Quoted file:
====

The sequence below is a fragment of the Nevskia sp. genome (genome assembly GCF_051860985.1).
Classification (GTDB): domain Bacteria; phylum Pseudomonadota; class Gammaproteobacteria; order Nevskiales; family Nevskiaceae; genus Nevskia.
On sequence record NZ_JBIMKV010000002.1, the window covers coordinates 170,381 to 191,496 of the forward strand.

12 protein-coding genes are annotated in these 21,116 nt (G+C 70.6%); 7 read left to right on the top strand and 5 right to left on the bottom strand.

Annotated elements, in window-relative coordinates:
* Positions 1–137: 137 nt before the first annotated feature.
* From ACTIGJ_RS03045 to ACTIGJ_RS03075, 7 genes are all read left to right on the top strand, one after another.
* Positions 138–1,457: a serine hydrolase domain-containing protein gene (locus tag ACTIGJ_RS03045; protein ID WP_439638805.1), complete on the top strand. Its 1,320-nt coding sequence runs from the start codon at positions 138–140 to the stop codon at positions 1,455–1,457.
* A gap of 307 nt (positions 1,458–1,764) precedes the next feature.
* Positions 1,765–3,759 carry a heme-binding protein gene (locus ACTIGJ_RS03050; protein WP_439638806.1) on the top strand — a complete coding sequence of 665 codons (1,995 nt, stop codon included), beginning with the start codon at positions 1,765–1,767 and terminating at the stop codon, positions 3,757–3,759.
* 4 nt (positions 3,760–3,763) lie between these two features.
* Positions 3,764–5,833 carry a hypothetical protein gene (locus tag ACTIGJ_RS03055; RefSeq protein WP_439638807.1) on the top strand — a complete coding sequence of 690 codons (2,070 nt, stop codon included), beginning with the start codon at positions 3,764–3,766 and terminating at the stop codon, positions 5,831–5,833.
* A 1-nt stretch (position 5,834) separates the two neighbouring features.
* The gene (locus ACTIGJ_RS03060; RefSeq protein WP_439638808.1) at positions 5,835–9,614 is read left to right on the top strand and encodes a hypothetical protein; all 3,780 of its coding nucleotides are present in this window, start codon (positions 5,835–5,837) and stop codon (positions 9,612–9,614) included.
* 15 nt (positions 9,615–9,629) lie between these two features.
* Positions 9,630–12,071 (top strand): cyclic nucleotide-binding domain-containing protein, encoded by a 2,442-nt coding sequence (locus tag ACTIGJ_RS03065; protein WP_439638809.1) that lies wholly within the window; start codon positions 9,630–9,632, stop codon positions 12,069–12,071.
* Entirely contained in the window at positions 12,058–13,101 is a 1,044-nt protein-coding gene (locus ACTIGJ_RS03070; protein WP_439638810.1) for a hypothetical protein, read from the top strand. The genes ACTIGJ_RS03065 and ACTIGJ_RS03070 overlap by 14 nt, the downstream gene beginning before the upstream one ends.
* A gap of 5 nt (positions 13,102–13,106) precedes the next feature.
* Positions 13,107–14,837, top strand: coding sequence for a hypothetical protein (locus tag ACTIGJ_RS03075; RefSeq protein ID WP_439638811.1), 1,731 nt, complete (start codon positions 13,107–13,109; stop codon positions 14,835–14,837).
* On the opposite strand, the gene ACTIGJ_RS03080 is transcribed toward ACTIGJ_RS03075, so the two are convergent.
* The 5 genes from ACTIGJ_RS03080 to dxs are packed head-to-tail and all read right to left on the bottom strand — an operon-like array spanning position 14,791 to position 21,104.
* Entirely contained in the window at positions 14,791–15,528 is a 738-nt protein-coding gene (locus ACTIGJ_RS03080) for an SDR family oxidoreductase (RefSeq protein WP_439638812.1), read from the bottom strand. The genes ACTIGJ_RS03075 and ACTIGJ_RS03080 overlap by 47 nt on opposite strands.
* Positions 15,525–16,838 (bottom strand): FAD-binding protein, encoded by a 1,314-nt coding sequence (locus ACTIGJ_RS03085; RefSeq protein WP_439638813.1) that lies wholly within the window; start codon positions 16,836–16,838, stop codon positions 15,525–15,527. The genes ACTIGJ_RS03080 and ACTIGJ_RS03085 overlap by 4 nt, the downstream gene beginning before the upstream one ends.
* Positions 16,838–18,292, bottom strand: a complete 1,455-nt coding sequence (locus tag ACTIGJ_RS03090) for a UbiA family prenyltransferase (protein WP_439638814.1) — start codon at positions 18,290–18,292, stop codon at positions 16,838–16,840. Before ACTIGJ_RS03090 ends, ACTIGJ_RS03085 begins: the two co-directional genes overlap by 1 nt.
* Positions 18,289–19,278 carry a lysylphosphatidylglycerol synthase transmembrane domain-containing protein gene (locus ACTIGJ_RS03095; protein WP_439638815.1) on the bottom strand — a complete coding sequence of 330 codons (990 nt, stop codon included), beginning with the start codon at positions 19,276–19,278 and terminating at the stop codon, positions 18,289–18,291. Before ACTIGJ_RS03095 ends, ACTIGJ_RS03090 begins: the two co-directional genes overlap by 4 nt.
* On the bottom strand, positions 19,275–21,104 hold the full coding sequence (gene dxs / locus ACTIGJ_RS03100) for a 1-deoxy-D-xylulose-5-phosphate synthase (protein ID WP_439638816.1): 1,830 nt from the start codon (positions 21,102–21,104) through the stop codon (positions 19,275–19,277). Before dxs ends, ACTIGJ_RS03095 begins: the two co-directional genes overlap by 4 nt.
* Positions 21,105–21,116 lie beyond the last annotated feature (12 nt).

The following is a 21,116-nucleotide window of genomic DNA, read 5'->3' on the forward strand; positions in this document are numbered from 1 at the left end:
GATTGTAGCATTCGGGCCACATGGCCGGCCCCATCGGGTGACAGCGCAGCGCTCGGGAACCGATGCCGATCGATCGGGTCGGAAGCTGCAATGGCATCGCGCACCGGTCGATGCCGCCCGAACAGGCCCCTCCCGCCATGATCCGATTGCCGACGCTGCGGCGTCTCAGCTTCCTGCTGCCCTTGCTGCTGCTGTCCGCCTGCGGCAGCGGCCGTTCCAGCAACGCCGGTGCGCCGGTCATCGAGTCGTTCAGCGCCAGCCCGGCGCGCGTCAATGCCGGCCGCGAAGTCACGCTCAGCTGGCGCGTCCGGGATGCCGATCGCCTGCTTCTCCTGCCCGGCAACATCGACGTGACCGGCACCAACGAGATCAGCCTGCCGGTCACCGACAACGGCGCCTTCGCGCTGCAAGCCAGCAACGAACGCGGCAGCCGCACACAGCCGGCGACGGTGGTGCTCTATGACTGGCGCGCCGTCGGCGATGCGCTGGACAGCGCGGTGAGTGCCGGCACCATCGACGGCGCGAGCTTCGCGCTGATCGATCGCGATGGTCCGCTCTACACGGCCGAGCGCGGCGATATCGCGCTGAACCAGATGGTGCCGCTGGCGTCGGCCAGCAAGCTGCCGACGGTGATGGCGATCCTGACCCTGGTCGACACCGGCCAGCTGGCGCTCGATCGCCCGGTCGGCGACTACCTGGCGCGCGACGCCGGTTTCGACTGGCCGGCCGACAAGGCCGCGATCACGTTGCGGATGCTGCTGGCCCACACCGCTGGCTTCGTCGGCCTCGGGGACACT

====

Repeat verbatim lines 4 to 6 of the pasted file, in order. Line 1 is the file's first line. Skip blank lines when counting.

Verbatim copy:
12 protein-coding genes are annotated in these 21,116 nt (G+C 70.6%); 7 read left to right on the top strand and 5 right to left on the bottom strand.

Annotated elements, in window-relative coordinates:
* Positions 1–137: 137 nt before the first annotated feature.